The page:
National Post (Latest Edition)

Leafs brass face backlash for ‘promoting’ homosexual­ity

Team logo, uniform to appear in movie with gay themes

- BY JOE O’CONNOR

Richard Peddie is accustomed to negative feedback. The president of Maple Leaf Sports & Entertainm­ent is a favourite target for disaffecte­d Leafs fans. And whether he is out on the streets, watching a game at Air Canada Centre or simply at his desk reading e-mail, Peddie seldom escapes from the public’s ire.

But in recent months, a portion of the hockey executive’s electronic correspond­ence with the outside world has strayed from the usual themes of trading Mats Sundin, firing John Ferguson or coaxing Wendel Clark and Darryl Sittler out of retirement.

“I have not been associated with an issue like this before,” Peddie said yesterday. “You see some peoples’ reactions — they are so raw and live — and it’s not completely surprising to see, but it is a little disappoint­ing.”

The hot-button social issue currently buffeting the Maple Leafs boss is homosexual­ity. Peddie and the Maple Leafs were mentioned in a seemingly innocuous press release in late November. The Leafs, with the blessing of the NHL, agreed to allow Canadian filmmaker Paul Brown to feature the team logo and uniform in the comedy Breakfast with Scot.

The movie, which just finished shooting, is about a gay couple: Sam, an ex-Maple Leafs player, and Ed, the team’s lawyer. The initial press release described the pair as a “very straight gay couple … whose lifestyle and relationsh­ip are turned upside down when they become guardians of Scot, a budding queen of an 11-year-old boy.”

Mainstream media, gay rights activists and Toronto captains past and present (Sittler and Sundin) all spoke in favour of the project in the days following the announceme­nt.

But not everybody was comfortabl­e with the movie’s premise.

“A lot of the feedback we are getting is from the States,” Peddie said. His e-mail address ap- pears on the Americans for Truth Web site, an Illinois-based organizati­on dedicated to “exposing and countering the homosexual agenda.”

The site describes Breakfast with Scot as a “work of homosexual propaganda … meant to target the last vestiges of resistance to normalized homosexual­ity among Canadians.”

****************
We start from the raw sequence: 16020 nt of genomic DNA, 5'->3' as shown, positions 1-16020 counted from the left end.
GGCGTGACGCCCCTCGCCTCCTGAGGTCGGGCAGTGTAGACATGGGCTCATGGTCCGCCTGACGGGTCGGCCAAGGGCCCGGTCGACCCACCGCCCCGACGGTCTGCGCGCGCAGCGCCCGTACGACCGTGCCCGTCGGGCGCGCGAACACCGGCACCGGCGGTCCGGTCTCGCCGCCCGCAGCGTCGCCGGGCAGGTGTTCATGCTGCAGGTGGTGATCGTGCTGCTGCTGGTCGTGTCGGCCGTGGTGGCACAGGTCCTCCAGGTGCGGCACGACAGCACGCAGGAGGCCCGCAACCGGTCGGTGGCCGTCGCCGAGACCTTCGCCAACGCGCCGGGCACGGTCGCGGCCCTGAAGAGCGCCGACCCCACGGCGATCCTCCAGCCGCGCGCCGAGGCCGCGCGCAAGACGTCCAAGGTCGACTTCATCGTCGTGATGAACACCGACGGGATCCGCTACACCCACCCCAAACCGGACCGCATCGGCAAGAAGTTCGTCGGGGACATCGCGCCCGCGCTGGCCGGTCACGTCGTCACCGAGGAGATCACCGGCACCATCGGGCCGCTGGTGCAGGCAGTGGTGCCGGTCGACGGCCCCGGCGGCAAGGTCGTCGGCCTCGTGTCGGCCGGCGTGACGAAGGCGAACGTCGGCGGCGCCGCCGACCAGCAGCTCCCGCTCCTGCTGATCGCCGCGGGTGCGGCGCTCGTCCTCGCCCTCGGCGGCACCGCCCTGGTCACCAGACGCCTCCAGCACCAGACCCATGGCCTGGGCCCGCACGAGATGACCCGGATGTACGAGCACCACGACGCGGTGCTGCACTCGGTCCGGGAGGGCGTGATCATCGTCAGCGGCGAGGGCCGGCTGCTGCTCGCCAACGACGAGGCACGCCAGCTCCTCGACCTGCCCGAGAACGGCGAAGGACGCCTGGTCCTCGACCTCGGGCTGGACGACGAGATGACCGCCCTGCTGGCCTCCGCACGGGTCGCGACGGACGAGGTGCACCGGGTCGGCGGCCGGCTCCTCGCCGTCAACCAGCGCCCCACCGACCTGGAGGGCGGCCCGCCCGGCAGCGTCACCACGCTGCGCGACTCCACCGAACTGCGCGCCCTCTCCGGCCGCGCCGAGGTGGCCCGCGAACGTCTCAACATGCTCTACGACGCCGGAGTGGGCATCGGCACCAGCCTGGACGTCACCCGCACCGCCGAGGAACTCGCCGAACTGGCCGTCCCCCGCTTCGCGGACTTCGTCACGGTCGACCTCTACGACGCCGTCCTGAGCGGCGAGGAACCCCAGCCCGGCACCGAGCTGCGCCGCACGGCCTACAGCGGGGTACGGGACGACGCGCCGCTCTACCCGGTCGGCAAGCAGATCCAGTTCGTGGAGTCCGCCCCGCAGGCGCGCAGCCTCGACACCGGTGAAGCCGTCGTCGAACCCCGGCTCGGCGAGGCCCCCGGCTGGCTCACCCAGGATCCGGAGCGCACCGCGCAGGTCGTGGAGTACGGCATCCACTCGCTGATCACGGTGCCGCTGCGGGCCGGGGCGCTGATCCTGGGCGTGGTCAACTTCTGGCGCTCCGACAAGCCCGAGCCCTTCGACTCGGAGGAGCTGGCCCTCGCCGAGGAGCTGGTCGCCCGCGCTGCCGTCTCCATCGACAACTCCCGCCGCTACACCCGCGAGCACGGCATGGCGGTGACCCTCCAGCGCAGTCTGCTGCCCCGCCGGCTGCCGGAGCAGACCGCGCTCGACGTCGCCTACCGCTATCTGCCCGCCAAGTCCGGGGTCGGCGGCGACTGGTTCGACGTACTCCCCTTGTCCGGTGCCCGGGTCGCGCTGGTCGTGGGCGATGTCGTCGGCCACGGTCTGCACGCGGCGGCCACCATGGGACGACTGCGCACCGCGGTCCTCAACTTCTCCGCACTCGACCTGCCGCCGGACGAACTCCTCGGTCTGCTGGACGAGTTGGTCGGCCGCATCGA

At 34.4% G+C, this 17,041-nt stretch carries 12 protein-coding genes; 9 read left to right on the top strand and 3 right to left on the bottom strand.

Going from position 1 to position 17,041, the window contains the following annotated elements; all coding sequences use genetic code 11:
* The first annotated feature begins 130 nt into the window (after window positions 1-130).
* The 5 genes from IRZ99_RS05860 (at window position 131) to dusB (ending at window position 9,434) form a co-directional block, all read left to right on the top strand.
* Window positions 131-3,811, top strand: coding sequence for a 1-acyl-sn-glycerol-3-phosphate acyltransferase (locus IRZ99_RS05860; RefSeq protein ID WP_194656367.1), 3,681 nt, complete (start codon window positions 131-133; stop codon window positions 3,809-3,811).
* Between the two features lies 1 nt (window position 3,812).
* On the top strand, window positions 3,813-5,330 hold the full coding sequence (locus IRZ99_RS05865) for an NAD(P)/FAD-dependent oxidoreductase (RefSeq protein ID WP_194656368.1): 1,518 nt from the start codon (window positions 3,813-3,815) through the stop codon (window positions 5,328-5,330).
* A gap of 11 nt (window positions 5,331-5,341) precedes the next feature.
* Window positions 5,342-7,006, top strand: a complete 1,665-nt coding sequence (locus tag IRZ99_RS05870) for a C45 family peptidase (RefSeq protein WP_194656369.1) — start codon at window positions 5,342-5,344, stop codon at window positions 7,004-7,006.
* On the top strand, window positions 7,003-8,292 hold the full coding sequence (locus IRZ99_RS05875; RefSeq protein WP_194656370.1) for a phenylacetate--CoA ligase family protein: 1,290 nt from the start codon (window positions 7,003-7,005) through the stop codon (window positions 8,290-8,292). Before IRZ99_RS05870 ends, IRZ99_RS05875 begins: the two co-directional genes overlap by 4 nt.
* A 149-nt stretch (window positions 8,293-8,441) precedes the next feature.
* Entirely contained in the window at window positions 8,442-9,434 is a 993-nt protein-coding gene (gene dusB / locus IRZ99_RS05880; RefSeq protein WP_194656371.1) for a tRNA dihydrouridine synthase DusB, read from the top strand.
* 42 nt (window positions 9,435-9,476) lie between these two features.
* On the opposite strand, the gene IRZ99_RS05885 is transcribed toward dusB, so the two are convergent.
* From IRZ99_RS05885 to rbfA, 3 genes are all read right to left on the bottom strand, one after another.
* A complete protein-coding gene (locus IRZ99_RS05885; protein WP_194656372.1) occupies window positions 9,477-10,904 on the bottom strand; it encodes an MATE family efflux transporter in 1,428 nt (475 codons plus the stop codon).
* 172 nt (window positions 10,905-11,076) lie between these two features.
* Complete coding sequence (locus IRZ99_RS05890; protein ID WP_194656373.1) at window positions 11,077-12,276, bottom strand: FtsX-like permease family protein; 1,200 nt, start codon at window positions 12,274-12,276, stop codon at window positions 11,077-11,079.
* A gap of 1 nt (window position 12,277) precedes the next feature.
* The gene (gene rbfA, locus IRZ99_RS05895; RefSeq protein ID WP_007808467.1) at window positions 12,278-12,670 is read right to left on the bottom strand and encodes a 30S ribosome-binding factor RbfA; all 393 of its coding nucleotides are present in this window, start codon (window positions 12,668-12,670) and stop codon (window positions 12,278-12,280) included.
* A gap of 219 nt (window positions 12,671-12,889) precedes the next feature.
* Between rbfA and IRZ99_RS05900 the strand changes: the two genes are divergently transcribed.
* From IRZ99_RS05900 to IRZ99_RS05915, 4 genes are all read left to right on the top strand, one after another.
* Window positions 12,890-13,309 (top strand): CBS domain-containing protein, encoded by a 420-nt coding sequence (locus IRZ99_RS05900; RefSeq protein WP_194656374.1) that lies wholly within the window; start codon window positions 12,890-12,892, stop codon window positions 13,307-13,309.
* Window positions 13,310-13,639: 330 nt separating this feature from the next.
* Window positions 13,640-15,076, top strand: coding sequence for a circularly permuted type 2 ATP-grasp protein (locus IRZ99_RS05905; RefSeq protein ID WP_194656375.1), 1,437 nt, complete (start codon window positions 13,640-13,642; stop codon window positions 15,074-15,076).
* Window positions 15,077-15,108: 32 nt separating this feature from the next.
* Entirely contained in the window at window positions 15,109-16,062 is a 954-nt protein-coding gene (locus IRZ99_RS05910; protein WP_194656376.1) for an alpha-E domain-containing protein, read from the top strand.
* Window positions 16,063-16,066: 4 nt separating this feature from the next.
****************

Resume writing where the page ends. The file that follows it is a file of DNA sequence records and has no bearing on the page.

Peddie’s address is also found on the Canada Family Action Coalition’s (CFAC) page. Headquarte­red in Calgary, CFAC is a not-for-profit organizati­on that opposes gay marriage and serves to promote a “Judeo-Christian worldview of Canadian society.”

CFAC co-founder and executive director Brian Rushfeldt yesterday condemned the Leafs for getting involved in “sex promotion.”

Earlier this week, he told the Los Angeles Times that Breakfast with Scot was “another attempt to normalize homosexual behaviour, and [the producers] assume theMaple Leafs will help the cause.”

We’ve been to Taylor Field and to Winnipeg. No one who loves the CFL is under any allusions about it being a mega-bucks entity. That doesn’t bother us.

What if, after years upon years of cheating on salaries, they installed their new salary management system, and then told fans and media, “Look, we’re tired of trying to buffalo you people year after year. Here’s a Web site where you can find all of the player salaries and the team payrolls. And at the end of the season, when we levy fines on the teams that overspent the cap, we’ ll send out a press release documentin­g the infraction­s.”

Well, after a PR man came out late last week and ensured that the league would not be doing anything of the sort, Michael Copeland, the chief operating officer, told reporters in Montreal this week: “There will be some transparen­cy at the end of the year. The extent and the nature remain to be seen.”

For years, CFL teams have cut side deals, under-reported salaries and been completely untrustwor­thy when it comes to payroll. They have admitted publicly that all eight teams overspent what had been a guideline for a salary cap in recent years, and this year they came up with a Salary Management System. There will be no more cheating under this new system, they announce. Still, they are not going to give the system any transparen­cy.

That translates to a league that has lied about salaries since forever looking you in the eye and saying, “We’re honest now. But you’ ll have to trust us on that.”

“I’d rather it just be totally transparen­t,” Eskimos CEO Rick LeLacheur told The Edmonton Journal. “I don’t think we should have anything to hide. The players are making reasonable money. They’re making nothing close to the NHL, NFL or NBA. But in terms of making a living, they’re making a pretty good salary. So I don’t think they should be embarrasse­d.”

The CFL Players’ Associatio­n should only be embarrasse­d if they refuse to demand that salaries be disclosed. Right now, the union is leaning towards keeping salary figures quiet — and if you can believe this, the Eskimos are one of the leading proponents on behalf of salary disclosure — but you have to wonder why anyone at CFLPA central would balk.

Salary disclosure made rich, rich men out of players in several other North American pro sports. The NHLPA lists salaries right next to each player’s name on its Web site. Baseball players figured it out in the ’70s. It might not make CFL players rich, but historical­ly salary disclosure creates salary escalation. What could the union possibly have to lose?

It is time for change in the CFL. Even the Eskimos are coming clean.

“Historical­ly, the Eskimos have not been as open and transparen­t on disclosing financial statements as we are now,” LeLacheur admitted. “We’re disclosing an audited financial statement now that’s signed by Pricewater­houseCoope­rs.”

They might truly be doing it above-board. But until we see the numbers for ourselves, the CFL deserves only as much trust as it has earned.

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